2017-09-20

Former Lunenburg area teacher denies sexual assault charges at trial

by Michael Lee

A retired education official from New Jersey has denied accusations that he sexually assaulted a male 40 years ago.

Brian David Fogelson, 63, testified September 15 in Bridgewater provincial court, where he faced allegations of indecent assault and gross indecency.

The charges are alleged to have taken place between January 1, 1975, and December 31, 1977, near Kingston in the Annapolis Valley.

Fogelson, a Newton, New Jersey, native who lives in Venice, Florida, taught music in Lunenburg and Mahone Bay from 1975 to 1988 before returning to the U.S.

He earned master's and doctorate degrees from two Florida universities and recently retired after seven years as superintendent and chief education officer in the Blairstown, New Jersey-based, North Warren Regional School District, and was named the top superintendent in New Jersey's Warren County in 2015.

The Crown called one witness, the complainant, to testify against Fogelson.

The witness, who cannot be named due to a publication ban, said he was 12 or 13 at the time when Fogelson offered to drive him and two other students to a summer band camp at Acadia University.

The witness said they showed up a day early and stayed the night at the home of "Bill" Perrot.

William Albert Perrot is a friend of Fogelson and a former music teacher in Kingston. The two are 1975 graduates of Westminster Choir College in Princeton, New Jersey.

Perrot pleaded guilty in 2015 to two counts of indecent assault on a male for incidents dating back to the 1970s and was sentenced to two and a half years in prison. He was granted parole last year.

The witness said he was offered liquor and took a beer, but did not remember finishing it and reported being sober.

He said later there was a "tiny party" with some of Perrot's students, and both Perrot and Fogelson were drinking.

After the party, the witness said he slept in a bed with Fogelson in an upstairs bedroom.

Both were wearing underwear and the witness said they each slept on either side of the bed.

The witness said he woke up with Fogelson's hand in the witness's underwear stroking his "privates."

He said he jumped out of bed, walked to the door and looked back at Fogelson before leaving the room.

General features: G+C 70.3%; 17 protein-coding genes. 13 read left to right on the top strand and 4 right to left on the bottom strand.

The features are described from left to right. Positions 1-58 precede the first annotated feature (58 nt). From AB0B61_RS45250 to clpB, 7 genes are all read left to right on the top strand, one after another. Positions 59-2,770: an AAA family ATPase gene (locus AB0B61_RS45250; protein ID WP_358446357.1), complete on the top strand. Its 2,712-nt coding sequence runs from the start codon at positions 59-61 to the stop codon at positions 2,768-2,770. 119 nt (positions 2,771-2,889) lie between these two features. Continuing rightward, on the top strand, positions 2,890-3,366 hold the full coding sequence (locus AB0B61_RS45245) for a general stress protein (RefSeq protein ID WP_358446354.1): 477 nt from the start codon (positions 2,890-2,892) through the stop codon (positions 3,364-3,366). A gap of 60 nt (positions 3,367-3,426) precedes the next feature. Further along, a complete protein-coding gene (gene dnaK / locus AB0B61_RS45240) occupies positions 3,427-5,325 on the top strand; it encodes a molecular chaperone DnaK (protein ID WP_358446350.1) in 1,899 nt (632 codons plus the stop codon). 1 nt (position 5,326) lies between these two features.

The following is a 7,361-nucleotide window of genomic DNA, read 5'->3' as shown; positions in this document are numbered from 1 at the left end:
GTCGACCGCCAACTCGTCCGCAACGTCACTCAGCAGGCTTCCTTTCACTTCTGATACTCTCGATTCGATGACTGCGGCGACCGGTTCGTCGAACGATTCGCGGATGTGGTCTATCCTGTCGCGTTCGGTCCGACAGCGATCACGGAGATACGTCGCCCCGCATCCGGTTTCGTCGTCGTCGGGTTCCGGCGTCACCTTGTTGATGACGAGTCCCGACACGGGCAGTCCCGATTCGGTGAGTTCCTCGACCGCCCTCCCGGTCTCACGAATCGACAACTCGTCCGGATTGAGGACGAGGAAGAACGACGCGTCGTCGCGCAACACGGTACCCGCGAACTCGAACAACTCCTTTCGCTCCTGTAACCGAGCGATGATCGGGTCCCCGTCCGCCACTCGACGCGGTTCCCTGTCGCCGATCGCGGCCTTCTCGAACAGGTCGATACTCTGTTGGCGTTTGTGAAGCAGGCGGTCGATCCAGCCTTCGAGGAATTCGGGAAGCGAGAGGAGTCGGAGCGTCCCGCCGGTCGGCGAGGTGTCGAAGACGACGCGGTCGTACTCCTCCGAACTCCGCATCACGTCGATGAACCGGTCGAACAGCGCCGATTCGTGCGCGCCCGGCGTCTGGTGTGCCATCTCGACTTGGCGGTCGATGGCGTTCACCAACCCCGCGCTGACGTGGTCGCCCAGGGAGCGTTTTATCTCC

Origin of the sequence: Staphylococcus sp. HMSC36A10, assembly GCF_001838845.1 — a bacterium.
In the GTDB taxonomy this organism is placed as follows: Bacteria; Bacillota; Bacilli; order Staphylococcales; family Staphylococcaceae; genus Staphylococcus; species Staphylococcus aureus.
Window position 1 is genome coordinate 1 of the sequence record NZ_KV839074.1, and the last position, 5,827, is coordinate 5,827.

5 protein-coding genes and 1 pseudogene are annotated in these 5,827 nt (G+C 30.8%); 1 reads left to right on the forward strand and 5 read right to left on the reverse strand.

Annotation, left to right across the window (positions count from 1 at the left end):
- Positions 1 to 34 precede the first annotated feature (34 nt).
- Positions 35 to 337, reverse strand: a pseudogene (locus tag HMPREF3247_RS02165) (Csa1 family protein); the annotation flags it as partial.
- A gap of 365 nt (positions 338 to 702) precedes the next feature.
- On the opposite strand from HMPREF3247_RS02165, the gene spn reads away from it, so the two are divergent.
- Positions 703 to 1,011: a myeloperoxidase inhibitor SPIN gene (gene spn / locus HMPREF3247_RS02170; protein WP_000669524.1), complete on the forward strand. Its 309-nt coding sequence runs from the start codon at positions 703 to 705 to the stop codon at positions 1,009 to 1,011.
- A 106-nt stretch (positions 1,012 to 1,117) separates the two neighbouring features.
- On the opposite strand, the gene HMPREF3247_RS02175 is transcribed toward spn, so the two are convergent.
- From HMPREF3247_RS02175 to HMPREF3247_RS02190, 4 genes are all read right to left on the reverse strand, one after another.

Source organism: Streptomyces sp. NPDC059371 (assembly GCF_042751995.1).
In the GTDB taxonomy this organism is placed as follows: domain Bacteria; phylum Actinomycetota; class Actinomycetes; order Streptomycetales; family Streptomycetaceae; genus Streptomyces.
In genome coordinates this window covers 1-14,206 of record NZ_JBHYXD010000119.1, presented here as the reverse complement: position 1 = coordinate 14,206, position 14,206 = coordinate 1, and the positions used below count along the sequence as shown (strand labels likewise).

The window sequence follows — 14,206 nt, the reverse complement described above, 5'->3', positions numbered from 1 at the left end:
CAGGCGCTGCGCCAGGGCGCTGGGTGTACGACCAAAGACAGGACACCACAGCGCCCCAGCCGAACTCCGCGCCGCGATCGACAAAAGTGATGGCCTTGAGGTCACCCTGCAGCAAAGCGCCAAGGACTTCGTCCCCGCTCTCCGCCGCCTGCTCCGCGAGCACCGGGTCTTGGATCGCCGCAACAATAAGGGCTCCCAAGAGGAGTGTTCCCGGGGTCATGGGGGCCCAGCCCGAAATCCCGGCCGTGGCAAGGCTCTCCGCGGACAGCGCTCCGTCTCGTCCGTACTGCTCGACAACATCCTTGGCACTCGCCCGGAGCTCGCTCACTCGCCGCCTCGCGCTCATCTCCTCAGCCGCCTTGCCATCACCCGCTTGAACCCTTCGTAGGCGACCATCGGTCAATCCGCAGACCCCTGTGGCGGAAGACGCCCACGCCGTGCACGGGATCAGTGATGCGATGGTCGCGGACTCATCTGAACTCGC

"I didn't know what to think," said the witness. " I remembered I cried. I was in total disbelief of what happened."

Fogelson's defence lawyer questioned the witness's testimony and statement to police in August 2015.

The witness told police he may have been 13, 14 or 15 at the time of the offences, but testified in court that he was 12 or 13.

The witness said he didn't have the ability to answer the question correctly to police, but had tried to do the math then.

Defence counsel also pointed to a statement where the witness said Perrot's house was possibly white, but he could have been "imagining," and that he told police he had a "buzz on," when in court he said he was sober.

The witness responded saying he believed the outside of the house was mainly white and that he remembered opening one beer.

Meanwhile, Fogelson testified saying he never drove the witness to band camp or to the Annapolis Valley and denied giving children liquor or that he slept in the same bed with the witness, took him to Perrot's house or sexually assaulted him.

He said he recruited the witness to band after his father asked for help in getting his son back on track at school.

It was revealed in court that Perrot had a number of homes, including one in Middleton, and Fogelson said he used to drive students there from time to time for individual music lessons with a teacher he knew there.

The teacher lived in Middleton and Fogelson said they would have the lessons at Perrot's residence.

But Fogelson maintained he never drove students to band camp. "I would not have done that," he said.

Fogelson said he knew the witness had gone to band camp in the past, but he did not know when.

He said he tried to get those records from Acadia University, but was told they weren't there.

During the summers of 1976 and 1977, Fogelson also said he took roughly two-week long summer courses near the beginning of July to learn how to teach reading so he could increase his teaching licence level.

He told the court that he went back to New Jersey after that to help out at his father's sporting goods and trophy store.

The case has been adjourned to September 21 to determine whether certain evidence can be submitted to the court.

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